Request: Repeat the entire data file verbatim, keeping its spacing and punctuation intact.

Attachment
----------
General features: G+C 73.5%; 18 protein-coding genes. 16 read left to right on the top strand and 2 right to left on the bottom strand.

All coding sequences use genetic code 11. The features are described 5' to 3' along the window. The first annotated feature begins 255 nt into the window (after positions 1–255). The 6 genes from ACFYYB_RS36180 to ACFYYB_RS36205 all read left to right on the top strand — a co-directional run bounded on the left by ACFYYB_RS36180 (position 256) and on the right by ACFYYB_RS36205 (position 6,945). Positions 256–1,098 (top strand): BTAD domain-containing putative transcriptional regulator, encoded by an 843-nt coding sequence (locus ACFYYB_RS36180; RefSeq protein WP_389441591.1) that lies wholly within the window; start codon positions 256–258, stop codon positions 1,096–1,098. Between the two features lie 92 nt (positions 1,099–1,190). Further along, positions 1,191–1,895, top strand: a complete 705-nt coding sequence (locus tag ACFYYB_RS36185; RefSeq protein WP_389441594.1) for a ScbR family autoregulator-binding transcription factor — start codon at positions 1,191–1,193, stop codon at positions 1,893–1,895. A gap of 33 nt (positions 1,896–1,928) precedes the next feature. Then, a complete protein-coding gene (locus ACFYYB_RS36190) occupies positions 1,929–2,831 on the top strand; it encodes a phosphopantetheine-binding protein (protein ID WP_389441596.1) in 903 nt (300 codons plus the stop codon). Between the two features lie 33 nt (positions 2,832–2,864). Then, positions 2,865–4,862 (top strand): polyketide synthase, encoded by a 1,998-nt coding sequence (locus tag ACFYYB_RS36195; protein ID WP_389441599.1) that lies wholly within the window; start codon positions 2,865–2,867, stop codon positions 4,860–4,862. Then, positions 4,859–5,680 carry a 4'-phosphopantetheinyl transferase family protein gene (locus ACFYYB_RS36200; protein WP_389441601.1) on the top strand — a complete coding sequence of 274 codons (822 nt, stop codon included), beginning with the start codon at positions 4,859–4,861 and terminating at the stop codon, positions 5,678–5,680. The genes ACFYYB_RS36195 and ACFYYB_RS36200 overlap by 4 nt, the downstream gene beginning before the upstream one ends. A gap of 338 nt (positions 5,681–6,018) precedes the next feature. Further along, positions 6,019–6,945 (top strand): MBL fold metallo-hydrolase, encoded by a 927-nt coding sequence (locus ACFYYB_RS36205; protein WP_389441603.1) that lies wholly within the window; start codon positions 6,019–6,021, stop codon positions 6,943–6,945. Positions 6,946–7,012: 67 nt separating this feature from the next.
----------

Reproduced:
General features: G+C 73.5%; 18 protein-coding genes. 16 read left to right on the top strand and 2 right to left on the bottom strand.

All coding sequences use genetic code 11. The features are described 5' to 3' along the window. The first annotated feature begins 255 nt into the window (after positions 1–255). The 6 genes from ACFYYB_RS36180 to ACFYYB_RS36205 all read left to right on the top strand — a co-directional run bounded on the left by ACFYYB_RS36180 (position 256) and on the right by ACFYYB_RS36205 (position 6,945). Positions 256–1,098 (top strand): BTAD domain-containing putative transcriptional regulator, encoded by an 843-nt coding sequence (locus ACFYYB_RS36180; RefSeq protein WP_389441591.1) that lies wholly within the window; start codon positions 256–258, stop codon positions 1,096–1,098. Between the two features lie 92 nt (positions 1,099–1,190). Further along, positions 1,191–1,895, top strand: a complete 705-nt coding sequence (locus tag ACFYYB_RS36185; RefSeq protein WP_389441594.1) for a ScbR family autoregulator-binding transcription factor — start codon at positions 1,191–1,193, stop codon at positions 1,893–1,895. A gap of 33 nt (positions 1,896–1,928) precedes the next feature. Then, a complete protein-coding gene (locus ACFYYB_RS36190) occupies positions 1,929–2,831 on the top strand; it encodes a phosphopantetheine-binding protein (protein ID WP_389441596.1) in 903 nt (300 codons plus the stop codon). Between the two features lie 33 nt (positions 2,832–2,864). Then, positions 2,865–4,862 (top strand): polyketide synthase, encoded by a 1,998-nt coding sequence (locus tag ACFYYB_RS36195; protein ID WP_389441599.1) that lies wholly within the window; start codon positions 2,865–2,867, stop codon positions 4,860–4,862. Then, positions 4,859–5,680 carry a 4'-phosphopantetheinyl transferase family protein gene (locus ACFYYB_RS36200; protein WP_389441601.1) on the top strand — a complete coding sequence of 274 codons (822 nt, stop codon included), beginning with the start codon at positions 4,859–4,861 and terminating at the stop codon, positions 5,678–5,680. The genes ACFYYB_RS36195 and ACFYYB_RS36200 overlap by 4 nt, the downstream gene beginning before the upstream one ends. A gap of 338 nt (positions 5,681–6,018) precedes the next feature. Further along, positions 6,019–6,945 (top strand): MBL fold metallo-hydrolase, encoded by a 927-nt coding sequence (locus ACFYYB_RS36205; protein WP_389441603.1) that lies wholly within the window; start codon positions 6,019–6,021, stop codon positions 6,943–6,945. Positions 6,946–7,012: 67 nt separating this feature from the next.